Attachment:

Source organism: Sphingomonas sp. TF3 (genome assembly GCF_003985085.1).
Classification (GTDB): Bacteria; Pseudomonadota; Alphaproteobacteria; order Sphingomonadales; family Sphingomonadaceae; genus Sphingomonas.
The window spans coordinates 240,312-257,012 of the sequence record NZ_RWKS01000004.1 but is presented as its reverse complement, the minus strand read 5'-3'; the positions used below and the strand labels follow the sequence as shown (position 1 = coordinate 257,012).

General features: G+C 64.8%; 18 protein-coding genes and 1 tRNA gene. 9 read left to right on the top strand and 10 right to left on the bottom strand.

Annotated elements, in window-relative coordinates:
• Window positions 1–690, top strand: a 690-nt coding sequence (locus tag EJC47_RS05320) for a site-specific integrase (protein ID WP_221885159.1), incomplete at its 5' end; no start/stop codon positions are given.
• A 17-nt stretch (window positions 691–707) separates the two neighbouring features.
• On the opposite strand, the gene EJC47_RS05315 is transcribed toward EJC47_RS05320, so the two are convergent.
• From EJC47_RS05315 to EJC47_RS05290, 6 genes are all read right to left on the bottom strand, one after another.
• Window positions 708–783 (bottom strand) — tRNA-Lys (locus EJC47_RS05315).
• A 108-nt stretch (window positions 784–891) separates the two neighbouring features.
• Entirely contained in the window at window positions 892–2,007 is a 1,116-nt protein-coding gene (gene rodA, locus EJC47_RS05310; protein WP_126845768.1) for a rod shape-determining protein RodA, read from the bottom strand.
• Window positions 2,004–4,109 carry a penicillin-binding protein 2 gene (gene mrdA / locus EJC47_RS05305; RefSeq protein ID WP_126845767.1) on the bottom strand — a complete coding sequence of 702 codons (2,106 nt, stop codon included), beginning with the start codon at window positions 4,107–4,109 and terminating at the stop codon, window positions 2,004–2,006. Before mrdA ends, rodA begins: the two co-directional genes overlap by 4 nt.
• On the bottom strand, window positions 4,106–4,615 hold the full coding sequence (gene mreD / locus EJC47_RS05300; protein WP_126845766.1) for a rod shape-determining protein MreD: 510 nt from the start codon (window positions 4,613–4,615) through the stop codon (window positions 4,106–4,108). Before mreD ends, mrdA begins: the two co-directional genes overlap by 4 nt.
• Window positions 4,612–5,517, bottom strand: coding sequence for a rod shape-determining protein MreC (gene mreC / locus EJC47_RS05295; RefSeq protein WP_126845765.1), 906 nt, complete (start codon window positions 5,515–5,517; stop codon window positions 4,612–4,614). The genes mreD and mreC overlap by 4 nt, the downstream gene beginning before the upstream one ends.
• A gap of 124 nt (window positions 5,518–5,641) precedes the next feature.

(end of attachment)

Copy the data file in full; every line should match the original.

Source organism: Sphingomonas sp. TF3 (genome assembly GCF_003985085.1).
Classification (GTDB): Bacteria; Pseudomonadota; Alphaproteobacteria; order Sphingomonadales; family Sphingomonadaceae; genus Sphingomonas.
The window spans coordinates 240,312-257,012 of the sequence record NZ_RWKS01000004.1 but is presented as its reverse complement, the minus strand read 5'-3'; the positions used below and the strand labels follow the sequence as shown (position 1 = coordinate 257,012).

General features: G+C 64.8%; 18 protein-coding genes and 1 tRNA gene. 9 read left to right on the top strand and 10 right to left on the bottom strand.

Annotated elements, in window-relative coordinates:
• Window positions 1–690, top strand: a 690-nt coding sequence (locus tag EJC47_RS05320) for a site-specific integrase (protein ID WP_221885159.1), incomplete at its 5' end; no start/stop codon positions are given.
• A 17-nt stretch (window positions 691–707) separates the two neighbouring features.
• On the opposite strand, the gene EJC47_RS05315 is transcribed toward EJC47_RS05320, so the two are convergent.
• From EJC47_RS05315 to EJC47_RS05290, 6 genes are all read right to left on the bottom strand, one after another.
• Window positions 708–783 (bottom strand) — tRNA-Lys (locus EJC47_RS05315).
• A 108-nt stretch (window positions 784–891) separates the two neighbouring features.
• Entirely contained in the window at window positions 892–2,007 is a 1,116-nt protein-coding gene (gene rodA, locus EJC47_RS05310; protein WP_126845768.1) for a rod shape-determining protein RodA, read from the bottom strand.
• Window positions 2,004–4,109 carry a penicillin-binding protein 2 gene (gene mrdA / locus EJC47_RS05305; RefSeq protein ID WP_126845767.1) on the bottom strand — a complete coding sequence of 702 codons (2,106 nt, stop codon included), beginning with the start codon at window positions 4,107–4,109 and terminating at the stop codon, window positions 2,004–2,006. Before mrdA ends, rodA begins: the two co-directional genes overlap by 4 nt.
• On the bottom strand, window positions 4,106–4,615 hold the full coding sequence (gene mreD / locus EJC47_RS05300; protein WP_126845766.1) for a rod shape-determining protein MreD: 510 nt from the start codon (window positions 4,613–4,615) through the stop codon (window positions 4,106–4,108). Before mreD ends, mrdA begins: the two co-directional genes overlap by 4 nt.
• Window positions 4,612–5,517, bottom strand: coding sequence for a rod shape-determining protein MreC (gene mreC / locus EJC47_RS05295; RefSeq protein WP_126845765.1), 906 nt, complete (start codon window positions 5,515–5,517; stop codon window positions 4,612–4,614). The genes mreD and mreC overlap by 4 nt, the downstream gene beginning before the upstream one ends.
• A gap of 124 nt (window positions 5,518–5,641) precedes the next feature.